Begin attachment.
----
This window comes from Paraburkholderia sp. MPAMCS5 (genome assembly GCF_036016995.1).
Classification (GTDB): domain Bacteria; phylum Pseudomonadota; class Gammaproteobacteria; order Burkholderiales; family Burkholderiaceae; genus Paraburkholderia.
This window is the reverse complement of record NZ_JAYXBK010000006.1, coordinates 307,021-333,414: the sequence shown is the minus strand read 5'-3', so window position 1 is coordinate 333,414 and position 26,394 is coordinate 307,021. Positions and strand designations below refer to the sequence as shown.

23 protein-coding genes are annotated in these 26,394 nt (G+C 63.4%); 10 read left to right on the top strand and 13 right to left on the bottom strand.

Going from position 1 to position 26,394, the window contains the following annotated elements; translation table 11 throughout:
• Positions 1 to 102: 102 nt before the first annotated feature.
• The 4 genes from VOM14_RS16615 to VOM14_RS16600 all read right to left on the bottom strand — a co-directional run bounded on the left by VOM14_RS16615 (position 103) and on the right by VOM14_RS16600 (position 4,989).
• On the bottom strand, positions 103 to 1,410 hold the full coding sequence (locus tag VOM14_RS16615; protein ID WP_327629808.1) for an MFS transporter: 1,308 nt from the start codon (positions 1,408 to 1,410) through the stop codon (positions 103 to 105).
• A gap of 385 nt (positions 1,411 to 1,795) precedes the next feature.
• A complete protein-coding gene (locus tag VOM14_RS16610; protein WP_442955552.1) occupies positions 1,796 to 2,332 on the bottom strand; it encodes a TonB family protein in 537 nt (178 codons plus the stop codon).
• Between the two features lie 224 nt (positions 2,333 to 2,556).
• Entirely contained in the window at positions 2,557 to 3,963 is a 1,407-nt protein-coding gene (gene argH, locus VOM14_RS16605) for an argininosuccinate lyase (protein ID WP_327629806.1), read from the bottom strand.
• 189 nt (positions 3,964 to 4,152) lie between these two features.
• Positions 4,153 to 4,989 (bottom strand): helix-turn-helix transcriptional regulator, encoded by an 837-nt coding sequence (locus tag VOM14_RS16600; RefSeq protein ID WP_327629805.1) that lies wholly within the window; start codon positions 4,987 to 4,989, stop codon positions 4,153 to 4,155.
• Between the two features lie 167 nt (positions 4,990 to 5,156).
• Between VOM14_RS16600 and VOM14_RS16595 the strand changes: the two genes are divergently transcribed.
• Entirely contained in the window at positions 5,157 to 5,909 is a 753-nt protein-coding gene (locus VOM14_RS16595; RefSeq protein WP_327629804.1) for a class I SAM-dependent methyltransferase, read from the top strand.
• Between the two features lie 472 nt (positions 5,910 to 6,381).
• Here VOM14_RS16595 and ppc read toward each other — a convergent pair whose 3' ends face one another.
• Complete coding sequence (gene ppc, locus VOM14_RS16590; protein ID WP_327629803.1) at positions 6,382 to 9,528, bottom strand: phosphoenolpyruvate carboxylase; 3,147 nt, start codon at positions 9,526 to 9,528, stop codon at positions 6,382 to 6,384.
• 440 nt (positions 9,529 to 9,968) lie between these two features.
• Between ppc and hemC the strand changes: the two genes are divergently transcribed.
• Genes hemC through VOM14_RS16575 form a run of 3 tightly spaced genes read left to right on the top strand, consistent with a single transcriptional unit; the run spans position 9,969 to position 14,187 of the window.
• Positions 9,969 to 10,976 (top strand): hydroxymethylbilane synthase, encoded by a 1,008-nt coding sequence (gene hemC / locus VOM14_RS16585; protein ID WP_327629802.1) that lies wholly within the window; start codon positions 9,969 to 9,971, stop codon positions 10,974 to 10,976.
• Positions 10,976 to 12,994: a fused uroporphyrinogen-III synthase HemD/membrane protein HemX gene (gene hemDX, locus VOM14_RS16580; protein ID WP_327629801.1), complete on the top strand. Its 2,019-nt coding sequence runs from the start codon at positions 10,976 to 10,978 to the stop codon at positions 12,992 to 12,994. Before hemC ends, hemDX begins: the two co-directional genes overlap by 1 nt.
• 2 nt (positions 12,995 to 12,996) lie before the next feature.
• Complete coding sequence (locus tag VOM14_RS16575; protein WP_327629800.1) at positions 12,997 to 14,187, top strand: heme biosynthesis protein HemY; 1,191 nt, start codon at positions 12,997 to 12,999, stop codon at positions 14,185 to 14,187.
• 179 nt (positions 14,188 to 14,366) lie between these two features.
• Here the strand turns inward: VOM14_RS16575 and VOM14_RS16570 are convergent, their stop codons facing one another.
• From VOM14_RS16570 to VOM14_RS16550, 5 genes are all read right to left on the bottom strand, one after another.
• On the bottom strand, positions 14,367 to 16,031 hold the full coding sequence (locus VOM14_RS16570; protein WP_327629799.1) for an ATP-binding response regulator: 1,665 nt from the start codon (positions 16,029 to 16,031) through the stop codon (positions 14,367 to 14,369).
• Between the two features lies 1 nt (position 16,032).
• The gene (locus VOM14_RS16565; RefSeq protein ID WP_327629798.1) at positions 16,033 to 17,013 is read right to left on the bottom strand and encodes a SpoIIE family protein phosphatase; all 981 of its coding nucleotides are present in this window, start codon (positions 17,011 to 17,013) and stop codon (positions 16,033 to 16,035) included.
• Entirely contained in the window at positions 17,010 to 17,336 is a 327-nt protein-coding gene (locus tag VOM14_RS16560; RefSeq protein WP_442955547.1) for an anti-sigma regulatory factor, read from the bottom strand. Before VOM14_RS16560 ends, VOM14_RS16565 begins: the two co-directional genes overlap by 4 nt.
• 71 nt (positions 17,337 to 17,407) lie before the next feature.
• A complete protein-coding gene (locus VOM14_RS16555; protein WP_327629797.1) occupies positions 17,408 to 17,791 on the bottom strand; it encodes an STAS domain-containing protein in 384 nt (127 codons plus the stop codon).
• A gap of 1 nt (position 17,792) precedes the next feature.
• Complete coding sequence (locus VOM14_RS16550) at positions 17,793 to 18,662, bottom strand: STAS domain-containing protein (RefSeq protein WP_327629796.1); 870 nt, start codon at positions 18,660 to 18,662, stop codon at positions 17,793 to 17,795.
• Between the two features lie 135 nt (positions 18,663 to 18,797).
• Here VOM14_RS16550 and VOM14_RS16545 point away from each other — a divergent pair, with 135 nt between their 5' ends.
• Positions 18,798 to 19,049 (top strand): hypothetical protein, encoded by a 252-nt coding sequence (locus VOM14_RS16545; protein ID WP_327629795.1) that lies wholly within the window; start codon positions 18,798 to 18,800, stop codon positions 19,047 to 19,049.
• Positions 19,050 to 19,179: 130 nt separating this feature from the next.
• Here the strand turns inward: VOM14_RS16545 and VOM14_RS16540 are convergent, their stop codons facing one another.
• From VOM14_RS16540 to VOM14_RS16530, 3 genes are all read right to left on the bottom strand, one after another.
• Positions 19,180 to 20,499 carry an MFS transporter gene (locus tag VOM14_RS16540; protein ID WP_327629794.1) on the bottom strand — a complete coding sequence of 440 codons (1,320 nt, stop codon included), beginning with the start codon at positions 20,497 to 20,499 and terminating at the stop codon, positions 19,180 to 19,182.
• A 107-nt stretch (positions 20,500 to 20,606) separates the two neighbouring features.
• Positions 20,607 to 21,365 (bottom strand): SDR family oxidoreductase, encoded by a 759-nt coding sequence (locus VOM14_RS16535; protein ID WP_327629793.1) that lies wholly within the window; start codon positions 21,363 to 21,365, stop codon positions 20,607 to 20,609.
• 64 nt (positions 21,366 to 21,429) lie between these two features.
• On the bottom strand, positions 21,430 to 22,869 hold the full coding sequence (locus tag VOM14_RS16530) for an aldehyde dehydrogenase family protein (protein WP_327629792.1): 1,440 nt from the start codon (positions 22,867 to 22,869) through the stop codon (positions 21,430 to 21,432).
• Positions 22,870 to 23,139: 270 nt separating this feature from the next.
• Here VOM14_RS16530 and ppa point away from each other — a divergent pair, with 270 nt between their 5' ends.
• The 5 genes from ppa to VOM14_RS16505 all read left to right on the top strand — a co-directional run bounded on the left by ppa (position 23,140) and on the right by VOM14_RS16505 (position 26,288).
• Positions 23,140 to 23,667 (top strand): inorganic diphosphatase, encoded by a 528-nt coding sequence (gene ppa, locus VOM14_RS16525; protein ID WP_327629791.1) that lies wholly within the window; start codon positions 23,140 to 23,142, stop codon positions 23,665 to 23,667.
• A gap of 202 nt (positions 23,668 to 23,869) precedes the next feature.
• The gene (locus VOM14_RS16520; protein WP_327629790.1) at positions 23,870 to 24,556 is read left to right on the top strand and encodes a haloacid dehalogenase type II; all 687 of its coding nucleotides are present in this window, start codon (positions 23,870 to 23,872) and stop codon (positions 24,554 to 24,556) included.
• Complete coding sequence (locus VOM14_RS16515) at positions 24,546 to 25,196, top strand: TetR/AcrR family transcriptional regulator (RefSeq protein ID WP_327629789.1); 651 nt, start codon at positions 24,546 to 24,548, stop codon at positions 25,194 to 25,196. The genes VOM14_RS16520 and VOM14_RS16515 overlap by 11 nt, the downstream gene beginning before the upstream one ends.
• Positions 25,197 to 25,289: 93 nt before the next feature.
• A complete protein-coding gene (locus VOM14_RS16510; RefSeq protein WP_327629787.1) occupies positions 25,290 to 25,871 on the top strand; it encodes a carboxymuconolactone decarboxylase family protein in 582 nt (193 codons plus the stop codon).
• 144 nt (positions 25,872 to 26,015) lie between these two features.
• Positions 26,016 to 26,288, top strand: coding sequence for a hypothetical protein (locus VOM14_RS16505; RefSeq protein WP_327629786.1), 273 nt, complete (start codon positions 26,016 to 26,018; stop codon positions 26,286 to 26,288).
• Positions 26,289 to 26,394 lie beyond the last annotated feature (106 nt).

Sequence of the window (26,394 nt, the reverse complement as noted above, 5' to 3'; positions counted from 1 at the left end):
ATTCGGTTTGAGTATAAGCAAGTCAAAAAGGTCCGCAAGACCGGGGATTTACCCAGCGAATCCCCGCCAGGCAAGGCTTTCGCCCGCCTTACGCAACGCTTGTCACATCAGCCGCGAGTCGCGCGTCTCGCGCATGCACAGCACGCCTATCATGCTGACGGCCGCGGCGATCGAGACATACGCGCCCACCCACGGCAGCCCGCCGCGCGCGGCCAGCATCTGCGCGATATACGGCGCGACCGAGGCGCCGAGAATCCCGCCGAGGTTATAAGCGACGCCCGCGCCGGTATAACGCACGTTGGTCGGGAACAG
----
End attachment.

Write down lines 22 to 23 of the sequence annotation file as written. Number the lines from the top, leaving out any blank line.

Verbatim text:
• Between ppc and hemC the strand changes: the two genes are divergently transcribed.
• Genes hemC through VOM14_RS16575 form a run of 3 tightly spaced genes read left to right on the top strand, consistent with a single transcriptional unit; the run spans position 9,969 to position 14,187 of the window.